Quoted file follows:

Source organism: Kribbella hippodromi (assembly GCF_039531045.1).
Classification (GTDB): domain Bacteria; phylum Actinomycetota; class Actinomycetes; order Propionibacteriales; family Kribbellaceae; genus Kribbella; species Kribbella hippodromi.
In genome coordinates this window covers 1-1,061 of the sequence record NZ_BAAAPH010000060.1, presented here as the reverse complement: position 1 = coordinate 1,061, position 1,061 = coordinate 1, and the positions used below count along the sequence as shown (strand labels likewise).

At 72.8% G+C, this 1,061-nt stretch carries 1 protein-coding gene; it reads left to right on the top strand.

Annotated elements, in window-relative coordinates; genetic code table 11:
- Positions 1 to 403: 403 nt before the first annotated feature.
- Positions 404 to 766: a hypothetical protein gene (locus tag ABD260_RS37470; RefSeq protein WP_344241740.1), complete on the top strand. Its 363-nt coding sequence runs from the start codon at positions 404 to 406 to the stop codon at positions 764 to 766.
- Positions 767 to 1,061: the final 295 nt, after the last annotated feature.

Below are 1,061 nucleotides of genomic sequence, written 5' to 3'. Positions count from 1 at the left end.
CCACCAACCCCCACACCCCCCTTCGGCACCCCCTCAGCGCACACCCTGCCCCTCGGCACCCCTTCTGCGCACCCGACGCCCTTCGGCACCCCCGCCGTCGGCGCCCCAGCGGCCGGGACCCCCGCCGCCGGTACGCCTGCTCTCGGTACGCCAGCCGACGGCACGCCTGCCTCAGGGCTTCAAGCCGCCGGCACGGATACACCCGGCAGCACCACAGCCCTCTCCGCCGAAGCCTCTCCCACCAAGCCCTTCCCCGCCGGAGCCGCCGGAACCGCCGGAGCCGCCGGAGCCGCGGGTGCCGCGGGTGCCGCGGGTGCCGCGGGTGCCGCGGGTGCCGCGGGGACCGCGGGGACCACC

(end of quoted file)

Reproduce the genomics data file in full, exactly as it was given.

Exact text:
Source organism: Kribbella hippodromi (assembly GCF_039531045.1).
Classification (GTDB): domain Bacteria; phylum Actinomycetota; class Actinomycetes; order Propionibacteriales; family Kribbellaceae; genus Kribbella; species Kribbella hippodromi.
In genome coordinates this window covers 1-1,061 of the sequence record NZ_BAAAPH010000060.1, presented here as the reverse complement: position 1 = coordinate 1,061, position 1,061 = coordinate 1, and the positions used below count along the sequence as shown (strand labels likewise).

At 72.8% G+C, this 1,061-nt stretch carries 1 protein-coding gene; it reads left to right on the top strand.

Annotated elements, in window-relative coordinates; genetic code table 11:
- Positions 1 to 403: 403 nt before the first annotated feature.
- Positions 404 to 766: a hypothetical protein gene (locus tag ABD260_RS37470; RefSeq protein WP_344241740.1), complete on the top strand. Its 363-nt coding sequence runs from the start codon at positions 404 to 406 to the stop codon at positions 764 to 766.
- Positions 767 to 1,061: the final 295 nt, after the last annotated feature.

Below are 1,061 nucleotides of genomic sequence, written 5' to 3'. Positions count from 1 at the left end.
CCACCAACCCCCACACCCCCCTTCGGCACCCCCTCAGCGCACACCCTGCCCCTCGGCACCCCTTCTGCGCACCCGACGCCCTTCGGCACCCCCGCCGTCGGCGCCCCAGCGGCCGGGACCCCCGCCGCCGGTACGCCTGCTCTCGGTACGCCAGCCGACGGCACGCCTGCCTCAGGGCTTCAAGCCGCCGGCACGGATACACCCGGCAGCACCACAGCCCTCTCCGCCGAAGCCTCTCCCACCAAGCCCTTCCCCGCCGGAGCCGCCGGAACCGCCGGAGCCGCCGGAGCCGCGGGTGCCGCGGGTGCCGCGGGTGCCGCGGGTGCCGCGGGTGCCGCGGGGACCGCGGGGACCACC